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Sun Microsystems (StorageTek) responds to tape encryption questions

by Administrator on June 28, 2007

Dharmesh Shah, Group Manager for Tape Drives and Encryption, at Sun, plus his colleagues Sandy Stewart, John Holdman and Jon Hiles, provided me with an hour of detailed discussion of Sun’s tape encryption strategy in a phone call yesterday.  I think Shah and Stewart may well be my new best friends given their refreshing candor and general smarts around all things tape encryption.

Shah followed up this AM with a set of formal responses to my questions about tape encryption.  Here goes:

Q: There are many ways to deploy storage security. Some focus on enabling software on application hosts, other strategies entail the deployment of appliances. Why is doing security (encryption) directly on the target device, the library or disk array, preferable – assuming that it is?

Sun: Encrypting in the drive is low cost, does not degrade performance, is highly secure and is generally independent of all other components of the data stack.

Q: LTO 4 has begun to ship to market and everyone is touting its on-media encryption capabilities. Does Sun/STK leverage this media-level capability? Describe how you implement security on the library and/or media level.

Sun: LTO4 came to market after the Sun T10000 drive with encryption capability. LTO is a good mid-range solution and the same is true of its encryption capability. It provides a solid encryption solution at media level although the rest of the infrastructure and key management supporting LTO4 is less secure than the enterprise-strength Sun encryption solutions. In addition, there are concerns about interchangeability of media using LTO4 encryption due to divergence in key management solutions. Sun is adding LTO4 encryption to our portfolio of library supported drives to complement our enterprise-level T10000 encryption drive solution.

Q: What is the hit on tape restore of various encryption options? The rule of thumb with LTO 3 and other media was that encrypting data imposed about 40% overhead on restore. So a nominal restore speed of 3 hours per TB with LTO 3 became 4.2 hours per TB. What kind of performance hit is imposed by on library or on media encrypt/decrypt?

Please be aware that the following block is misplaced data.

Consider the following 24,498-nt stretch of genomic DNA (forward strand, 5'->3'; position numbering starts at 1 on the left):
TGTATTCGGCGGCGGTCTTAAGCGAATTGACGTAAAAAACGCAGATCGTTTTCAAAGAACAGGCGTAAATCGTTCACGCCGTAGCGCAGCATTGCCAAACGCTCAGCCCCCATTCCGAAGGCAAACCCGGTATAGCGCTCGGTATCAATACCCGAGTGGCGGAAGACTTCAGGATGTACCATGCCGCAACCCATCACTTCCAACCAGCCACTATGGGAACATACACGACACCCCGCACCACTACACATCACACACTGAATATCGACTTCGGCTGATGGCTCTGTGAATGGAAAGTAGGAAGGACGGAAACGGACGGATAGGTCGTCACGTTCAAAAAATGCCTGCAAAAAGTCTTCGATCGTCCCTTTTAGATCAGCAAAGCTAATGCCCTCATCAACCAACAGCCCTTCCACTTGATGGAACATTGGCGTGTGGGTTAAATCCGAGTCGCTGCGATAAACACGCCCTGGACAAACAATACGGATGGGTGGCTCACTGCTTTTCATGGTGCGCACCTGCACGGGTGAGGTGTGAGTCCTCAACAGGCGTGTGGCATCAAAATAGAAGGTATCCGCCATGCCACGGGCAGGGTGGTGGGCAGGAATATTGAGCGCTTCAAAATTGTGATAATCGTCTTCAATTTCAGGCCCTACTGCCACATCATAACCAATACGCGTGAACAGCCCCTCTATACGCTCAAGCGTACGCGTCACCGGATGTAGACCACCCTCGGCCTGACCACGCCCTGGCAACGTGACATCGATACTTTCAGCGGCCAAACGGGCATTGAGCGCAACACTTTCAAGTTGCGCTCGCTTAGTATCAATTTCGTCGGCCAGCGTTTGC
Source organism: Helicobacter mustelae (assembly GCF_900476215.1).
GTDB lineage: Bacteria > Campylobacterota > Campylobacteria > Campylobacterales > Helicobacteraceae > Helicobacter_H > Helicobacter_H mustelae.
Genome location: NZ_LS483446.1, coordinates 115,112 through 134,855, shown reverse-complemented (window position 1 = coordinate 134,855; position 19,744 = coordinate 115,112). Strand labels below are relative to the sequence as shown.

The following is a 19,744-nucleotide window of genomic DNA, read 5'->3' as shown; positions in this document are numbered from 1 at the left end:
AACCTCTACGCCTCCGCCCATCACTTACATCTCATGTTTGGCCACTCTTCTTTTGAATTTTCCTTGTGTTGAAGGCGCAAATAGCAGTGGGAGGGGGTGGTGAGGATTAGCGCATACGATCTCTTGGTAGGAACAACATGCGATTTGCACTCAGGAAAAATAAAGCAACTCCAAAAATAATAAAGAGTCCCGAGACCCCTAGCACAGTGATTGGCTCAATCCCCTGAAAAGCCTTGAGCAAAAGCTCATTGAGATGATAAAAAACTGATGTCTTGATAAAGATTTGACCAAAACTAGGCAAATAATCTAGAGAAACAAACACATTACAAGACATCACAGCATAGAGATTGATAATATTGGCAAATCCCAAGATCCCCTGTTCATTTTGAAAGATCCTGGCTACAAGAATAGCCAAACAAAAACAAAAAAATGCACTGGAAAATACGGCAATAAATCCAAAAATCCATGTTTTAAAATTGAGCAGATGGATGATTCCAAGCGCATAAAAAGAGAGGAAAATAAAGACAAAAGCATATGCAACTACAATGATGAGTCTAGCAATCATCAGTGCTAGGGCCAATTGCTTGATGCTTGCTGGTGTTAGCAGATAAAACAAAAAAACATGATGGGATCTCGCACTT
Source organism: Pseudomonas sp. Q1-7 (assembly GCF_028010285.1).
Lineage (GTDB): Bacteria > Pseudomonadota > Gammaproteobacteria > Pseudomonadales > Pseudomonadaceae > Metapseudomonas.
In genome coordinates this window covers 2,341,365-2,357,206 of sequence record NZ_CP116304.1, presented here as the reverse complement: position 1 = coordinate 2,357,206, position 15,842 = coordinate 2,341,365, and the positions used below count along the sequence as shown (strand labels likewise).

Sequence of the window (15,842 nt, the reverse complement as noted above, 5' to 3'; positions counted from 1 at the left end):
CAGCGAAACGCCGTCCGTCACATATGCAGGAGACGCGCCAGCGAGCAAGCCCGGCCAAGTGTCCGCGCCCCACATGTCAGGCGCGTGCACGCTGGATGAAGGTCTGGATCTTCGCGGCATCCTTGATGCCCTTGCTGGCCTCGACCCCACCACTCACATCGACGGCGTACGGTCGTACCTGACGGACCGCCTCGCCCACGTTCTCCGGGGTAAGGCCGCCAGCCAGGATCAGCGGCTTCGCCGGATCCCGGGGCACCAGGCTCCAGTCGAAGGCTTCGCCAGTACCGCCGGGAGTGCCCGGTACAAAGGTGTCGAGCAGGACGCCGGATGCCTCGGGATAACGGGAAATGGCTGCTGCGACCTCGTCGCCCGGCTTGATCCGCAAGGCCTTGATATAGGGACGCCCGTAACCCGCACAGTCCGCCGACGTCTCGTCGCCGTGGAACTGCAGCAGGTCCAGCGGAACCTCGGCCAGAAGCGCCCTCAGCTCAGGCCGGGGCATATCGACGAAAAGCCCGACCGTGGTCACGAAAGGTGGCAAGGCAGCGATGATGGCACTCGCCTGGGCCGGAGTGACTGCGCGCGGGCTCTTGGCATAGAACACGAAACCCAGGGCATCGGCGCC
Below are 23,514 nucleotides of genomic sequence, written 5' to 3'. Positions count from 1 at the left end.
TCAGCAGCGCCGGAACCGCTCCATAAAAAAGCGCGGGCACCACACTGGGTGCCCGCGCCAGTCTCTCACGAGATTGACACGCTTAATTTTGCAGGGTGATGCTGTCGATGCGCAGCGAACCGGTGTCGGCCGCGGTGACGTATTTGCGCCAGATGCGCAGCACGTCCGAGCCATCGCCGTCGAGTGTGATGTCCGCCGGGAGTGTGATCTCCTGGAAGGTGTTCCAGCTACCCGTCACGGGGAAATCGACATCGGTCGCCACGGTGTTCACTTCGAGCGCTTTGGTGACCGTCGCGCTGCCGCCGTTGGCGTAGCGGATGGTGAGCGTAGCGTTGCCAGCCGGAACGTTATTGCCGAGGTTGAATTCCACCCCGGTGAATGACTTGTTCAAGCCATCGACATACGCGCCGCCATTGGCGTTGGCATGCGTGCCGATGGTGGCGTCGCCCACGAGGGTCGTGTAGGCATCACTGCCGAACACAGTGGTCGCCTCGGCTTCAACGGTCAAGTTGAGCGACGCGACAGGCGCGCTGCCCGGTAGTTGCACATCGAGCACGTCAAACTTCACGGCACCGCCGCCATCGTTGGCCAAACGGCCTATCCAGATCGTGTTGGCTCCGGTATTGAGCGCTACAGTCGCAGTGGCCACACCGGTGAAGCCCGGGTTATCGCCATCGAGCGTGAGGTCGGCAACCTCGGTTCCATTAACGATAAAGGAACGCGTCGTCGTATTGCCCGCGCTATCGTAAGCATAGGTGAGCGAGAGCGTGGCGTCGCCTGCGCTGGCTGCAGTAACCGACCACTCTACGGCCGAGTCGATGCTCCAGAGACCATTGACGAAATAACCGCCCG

Sun: With a well-designed device encryption solution, there should be zero degradation in performance. This has been validated in testing of Sun’s T10000 drive encryption solution and we believe the same will be true of LTO4. Software encryption at host level can create a severe impairment of performance since encryption (and compression which must be performed prior to encryption if capacity is not to be lost) is highly processor dependent. Encryption in the drive is performed at full speed within the tape drive logic and does not cause any impairment. Appliance solutions typically reduce performance depending on the fibre-channel data rate supported. For example, Sun’s T10000 drive can encrypt compressible user data at 300 MBytes per second while a 2Gb fibre appliance will limit throughput to around 200 MBytes per sec.

Q: How does Sun handle key management?

Sun: Sun provides an appliance solution – a Sun Key management application based on a secure Solaris OS with all key generation, backup and protection mechanisms installed. A Sun Key Management System operates independently of all other data stack environments and so supports all operating systems, backup applications and channel hardware.

Q: Some storage security strategies impose significant labor costs for management and administration. What is the labor cost impact of using on library/on media encryption from Sun?

Sun: Sun’s solution is very low maintenance and places virtually no additional personnel or administrative load on a Data Center.

BONUS Q: In addition to encrypting data moving off site (backups, etc.), do you believe that additional security is required for storage at rest in the data center or business office? Describe your view of a comprehensive storage security program.

Sun: We believe there are valid uses for encryption at various points in the data stream. Any data that can removed from a data center is at risk, where that data is intended to be moved off site or not. Host based, network based, and device based encryption products all have their uses. As we have shown with the T10000 tape drive encryption, device based encryption can be accomplished without performance impact. Using device based encryption allows protection of all data on tape or disk media with minimal impact to the remainder of the environment. Host based encryption, such as file system based encryption, allows more thorough protection. Data is encrypted from the moment where it is initially placed into the storage system. In situations where the host applications are unable to encrypt or server processing power is inadequate, or where non-encryption legacy devices are used for storage, network based encryption provides a drop-in solution for data protection.

I will share with readers here some of the commentary offered by the folks on the call regarding the evolution of standards in storage security and the politicization of the process within SNIA and Trusted Computing Group. Shah and company had some very good insights to offer.


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